The Tall Ship Lynx to visit St. Petersburg, student tours included
The Tall Ship Lynx, an interpretation of a Baltimore privateer, Topsail schooner used during the War of 1812, will make its annual visit to St. Petersburg when it arrives in the Harborage Marina at Bayboro on February 16 and lasting until February 20, when it sets sail for its home port in Fairhaven, Massachusetts. This is the only appearance of Lynx in Tampa Bay this year and specifically to the benefit of Admiral Farragut Academy and their students.
Working in association with Admiral Farragut Academy, the mobile museum will conduct historical educational lessons of traditional sailing skills and seamanship and tours for the student body of Farragut from February 17 to February 19 before opening up the ship to the public on February 20. The hands-on program utilizes an interactive experience designed to teach the history of America’s battle to preserve its independence and for the cadets to step back in time and learn of traditional sailing.
“The goal of Lynx’s visit is to foster a tight-knit relationship with Admiral Farragut Academy, considering its devotion to educating students in Naval Science and its appreciation to the maritime industry,” said Donald Peacock, chairman of the Lynx Educational Foundation. “The visit carries even greater significance due to the Lynx’s scheduled participation with the United States Naval Academy for an upcoming maritime program in Annapolis remembering the War of 1812 this spring.”
Designed by noted marine architect Melbourne Smith of Annapolis, Md., and built by Rockport Marine in Rockport, Maine, the replica Lynx — launched in July 28, 2001 — honors the spirit of the original vessel while meeting the current U.S. Coast Guard regulations and safety requirements. With a displacement of 94 tons, the real wooden sailing ship is 80 feet in length with a sparred length of 122 feet, a 23-foot beam and a draft of nine feet.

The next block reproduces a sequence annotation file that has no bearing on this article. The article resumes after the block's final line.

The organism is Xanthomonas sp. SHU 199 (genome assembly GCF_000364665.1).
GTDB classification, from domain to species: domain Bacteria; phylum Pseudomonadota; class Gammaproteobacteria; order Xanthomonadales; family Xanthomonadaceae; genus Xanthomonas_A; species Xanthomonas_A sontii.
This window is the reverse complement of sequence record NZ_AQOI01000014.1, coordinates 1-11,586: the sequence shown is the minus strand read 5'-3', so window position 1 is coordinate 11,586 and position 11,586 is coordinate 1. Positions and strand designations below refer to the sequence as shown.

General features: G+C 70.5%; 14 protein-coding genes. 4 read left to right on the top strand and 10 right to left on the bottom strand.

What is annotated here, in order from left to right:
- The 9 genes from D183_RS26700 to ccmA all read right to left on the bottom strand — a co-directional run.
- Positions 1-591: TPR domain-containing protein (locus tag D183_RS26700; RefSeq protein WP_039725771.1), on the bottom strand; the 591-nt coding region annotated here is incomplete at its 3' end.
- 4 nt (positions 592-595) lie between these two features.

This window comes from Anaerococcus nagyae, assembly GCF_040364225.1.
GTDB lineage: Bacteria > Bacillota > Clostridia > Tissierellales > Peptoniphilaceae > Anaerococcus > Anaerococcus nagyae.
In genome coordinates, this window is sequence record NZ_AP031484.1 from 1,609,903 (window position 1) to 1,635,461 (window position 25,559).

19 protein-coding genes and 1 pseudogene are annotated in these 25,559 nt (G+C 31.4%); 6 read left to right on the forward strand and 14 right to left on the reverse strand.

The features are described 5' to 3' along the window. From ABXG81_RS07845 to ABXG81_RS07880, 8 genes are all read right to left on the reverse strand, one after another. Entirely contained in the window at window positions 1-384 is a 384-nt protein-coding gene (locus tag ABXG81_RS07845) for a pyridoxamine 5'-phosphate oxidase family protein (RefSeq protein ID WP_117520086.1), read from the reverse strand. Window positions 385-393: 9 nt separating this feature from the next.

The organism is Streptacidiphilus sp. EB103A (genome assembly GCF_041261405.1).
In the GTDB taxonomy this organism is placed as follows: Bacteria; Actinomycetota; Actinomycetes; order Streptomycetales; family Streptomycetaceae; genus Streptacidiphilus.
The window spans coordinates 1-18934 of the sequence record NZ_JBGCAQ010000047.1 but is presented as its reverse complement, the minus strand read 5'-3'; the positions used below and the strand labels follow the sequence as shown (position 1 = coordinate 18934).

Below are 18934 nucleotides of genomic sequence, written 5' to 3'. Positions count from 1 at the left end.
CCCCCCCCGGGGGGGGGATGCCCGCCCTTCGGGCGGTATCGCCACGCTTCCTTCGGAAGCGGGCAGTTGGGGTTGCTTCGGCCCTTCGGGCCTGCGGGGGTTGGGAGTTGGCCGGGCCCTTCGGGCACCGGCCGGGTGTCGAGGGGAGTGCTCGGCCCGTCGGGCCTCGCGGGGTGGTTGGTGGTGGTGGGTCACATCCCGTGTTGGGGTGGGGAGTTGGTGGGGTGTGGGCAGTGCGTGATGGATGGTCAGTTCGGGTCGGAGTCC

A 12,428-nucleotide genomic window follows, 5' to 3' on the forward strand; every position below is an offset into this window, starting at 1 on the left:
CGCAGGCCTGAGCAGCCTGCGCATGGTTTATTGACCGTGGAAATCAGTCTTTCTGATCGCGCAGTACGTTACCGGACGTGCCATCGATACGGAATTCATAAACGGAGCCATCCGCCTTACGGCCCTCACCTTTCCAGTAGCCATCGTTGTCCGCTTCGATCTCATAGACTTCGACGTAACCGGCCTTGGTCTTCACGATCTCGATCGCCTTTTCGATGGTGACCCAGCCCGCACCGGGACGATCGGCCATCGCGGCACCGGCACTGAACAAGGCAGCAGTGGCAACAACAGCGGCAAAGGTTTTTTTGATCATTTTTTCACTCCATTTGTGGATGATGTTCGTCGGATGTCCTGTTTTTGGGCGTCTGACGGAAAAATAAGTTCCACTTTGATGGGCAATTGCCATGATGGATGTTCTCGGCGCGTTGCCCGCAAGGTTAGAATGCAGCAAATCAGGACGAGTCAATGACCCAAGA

In addition, the vessel is fitted with period ordnance and flies pennants and flags from the 1812 era while carrying an 11-man crew that wears uniforms and behaves with the maritime traditions of the early nineteenth century America. The original Lynx, built at Fell’s Point, Maryland and commissioned during the opening days of the war, was one of the first ships used to defend American freedom. In the best of maritime tradition Lynx’s captain Alexander Peacock will receive a gift from the Admiral Farragut Academy to be presented to the United States Naval Academy on Lynx’s arrival to the Chesapeake in April.
For more information about the Lynx’s visit to St. Petersburg, please visit www.tallshiplynx.com or call 978-479-2197 or email firstname.lastname@example.org. In addition, information can be obtained by contacting the Advancement Department at Admiral Farragut Academy at 727-343-3678 or through email at email@example.com.
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About The Tall Ship Lynx
The Tall Ship Lynx is a non-partisan, educational organization, dedicated to hands-on educational programs that teach the history of America’s struggle during the War of 1812. The maritime challenges during the the early nineteenth century are taught aboard the American Privateer Schooner Lynx utilizing a comprehensive, interactive program designed to enrich personal achievement through teamwork and the discipline of sail training. For more information about the Lynx, please visit www.tallshiplynx.com or call 978-479-2197 or email firstname.lastname@example.org.
About Admiral Farragut Academy
Admiral Farragut Academy, established in 1933, is a private, college prep school serving students in grades PreK-12 with an international boarding program for students in grades 8-12. Farragut is world-renowned for its signature academic programs including Aviation (including Dual Enrollment with Embry-Riddle Aeronautical University), Engineering, Naval Science, Leadership, Scuba Diving, and Marine Science. The campus for the 501(c)3 tax exempt school is located on Boca Ciega Bay in St. Petersburg. For more information about the school, call (727) 384-5500, or visit: www.farragut.org